In the summer of 2017, shortly after white nationalists gathered in Charlottesville, Virginia, to protest the removal of a statue of Lee, Baltimore’s mayor removed statues of Lee, Taney and others.A statue of Taney was removed from the grounds of the State House in Annapolis around the same time. And a bust of Taney was removed that year from outside city hall in Frederick, Maryland.

Another Taney bust sits alongside all other former chief justices in the Supreme Court’s Great Hall, a soaring, marble-columned corridor that leads to the courtroom. A portrait of Taney hangs in one of the court’s conference rooms.

Jackson said she believes that what memorials honoring figures like Taney need is context. At the Capitol, the Taney statue sits in the “place where the Dred Scott case was decided,” but the fact he is ”there by himself is lopsided,” Jackson said in suggesting a bust of Scott be added. She had proposed a similar fix for the Taney statue in Annapolis.

In Congress, Taney’s bust was controversial from the start. When Illinois Sen. Lyman Trumbull proposed its creation in 1865, shortly after Taney’s death, he got into a heated debate with Massachusetts Sen. Charles Sumner, a fierce opponent of slavery.

“Let me tell that senator that the name of Taney is to be hooted down the page of history. Judgment is beginning now,” Sumner said. “And an emancipated country will fasten upon him the stigma which he deserves.”

Funding for a Taney bust wasn’t approved until almost a decade later. Today, near the Taney bust, inside the old Supreme Court chamber, there are also busts of the nation’s first four chief justices. The first, John Marshall, is the only person to serve as chief justice longer than Taney and a revered figure in the law.

We want to hear from you.

Have a story idea or tip? Send it to the KSL NewsRadio team here.

All News

...

Alex Cabrero

South Jordan residents react to thousands of tumbleweeds in front of their homes

As heavy winds blew through a Daybreak neighborhood in South Jordan, avoiding tumbleweeds kind of became a sport.

6 hours ago

Salt Lake City International Airport is also being impacted by the winterstorm moving through Utah....

Mark Jones

Delays, cancelations reported at Salt Lake City International Airport

As of 7:40 p.m. on Saturday, airport officials said 146 flights had been delayed, which is 39% of the departing flights.

6 hours ago

Crews working on a power pole that was damaged when heavy winds blew through the area near Shivwits...

Derrick Jones

Power restored to thousands, work continues, after winter slams Utah

Rocky Mountain Power attributed the outages to power lines downed or damaged by the wind and snow.

10 hours ago

Dusk on the last day of the 2024 legislative session at the Utah Capitol in Salt Lake City on Frida...

Bridger Beal-Cvetko

The Utah 2024 Legislative Session is over. Here’s what lawmakers did

Utah lawmakers made the most out of the 2024 general legislative session, passing 591 bills, surpassing last year's previous high of 575.

13 hours ago

Tumbleweeds surround an Eagle Mountain home on March 2, 2024. (Photo credit: Brennen Katsos)...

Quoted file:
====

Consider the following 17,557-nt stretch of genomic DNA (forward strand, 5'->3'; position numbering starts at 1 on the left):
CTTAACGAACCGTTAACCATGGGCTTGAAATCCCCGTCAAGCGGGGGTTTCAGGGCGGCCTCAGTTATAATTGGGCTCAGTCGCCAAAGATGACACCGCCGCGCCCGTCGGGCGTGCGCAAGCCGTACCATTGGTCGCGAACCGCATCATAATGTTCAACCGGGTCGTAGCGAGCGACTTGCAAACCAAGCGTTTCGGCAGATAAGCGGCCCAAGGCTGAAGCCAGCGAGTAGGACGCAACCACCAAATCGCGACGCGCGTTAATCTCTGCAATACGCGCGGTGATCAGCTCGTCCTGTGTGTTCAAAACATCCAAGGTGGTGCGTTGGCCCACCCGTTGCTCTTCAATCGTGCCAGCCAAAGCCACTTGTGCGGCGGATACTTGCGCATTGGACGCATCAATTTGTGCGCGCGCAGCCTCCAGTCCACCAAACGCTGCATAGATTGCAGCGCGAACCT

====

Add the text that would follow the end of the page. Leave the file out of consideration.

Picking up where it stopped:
Josh Ellis

High winds hit Wasatch Front as storm moves in

Winds will continue to increase over western Utah valleys Saturday ahead of a front and spread into southern Utah.

13 hours ago

A lone camper truck moves north bound on the I-80 at the Donner Pass Exit on Friday, March 1, 2024,...

SCOTT SONNER, Associated Press

Blizzard ‘as bad as it gets’ hits California, Nevada. Strip of I-80 shut down

The National Weather Service has issued a blizzard warning through Sunday for a 300-mile stretch of the mountain range.

14 hours ago

Sponsored Articles

Mother and cute toddler child in a little fancy wooden cottage, reading a book, drinking tea and en...

Visit Bear Lake

How to find the best winter lodging in Bear Lake, Utah

Winter lodging in Bear Lake can be more limited than in the summer, but with some careful planning you can easily book your next winter trip.

Happy family in winter clothing at the ski resort, winter time, watching at mountains in front of t...

Visit Bear Lake

Ski more for less: Affordable ski resorts near Bear Lake, Utah

Plan your perfect ski getaway in Bear Lake this winter, with pristine slopes, affordable tickets, and breathtaking scenery.

front of the Butch Cassidy museum with a man in a cowboy hat standing in the doorway...

Bear Lake Convention and Visitors Bureau

Looking Back: The History of Bear Lake

The history of Bear Lake is full of fascinating stories. At over 250,000 years old, the lake has seen generations of people visit its shores.

silhouette of a family looking over a lake with a bird in the top corner flying...

Bear Lake Convention and Visitors Bureau

8 Fun Activities To Do in Bear Lake Without Getting in the Water

Bear Lake offers plenty of activities for the whole family to enjoy without having to get in the water. Catch 8 of our favorite activities.

Wellsville Mountains in the spring with a pond in the foreground...

Wasatch Property Management

Advantages of Renting Over Owning a Home

Renting allows you to enjoy luxury amenities and low maintenance without the long-term commitment and responsibilities of owning a home.

Clouds over a red rock vista in Hurricane, Utah...

Wasatch Property Management

Why Southern Utah is a Retirement Paradise

Retirement in southern Utah offers plenty of cultural and recreational opportunities. Find out all that this region has to offer.

House votes to remove Confederate statues from Capitol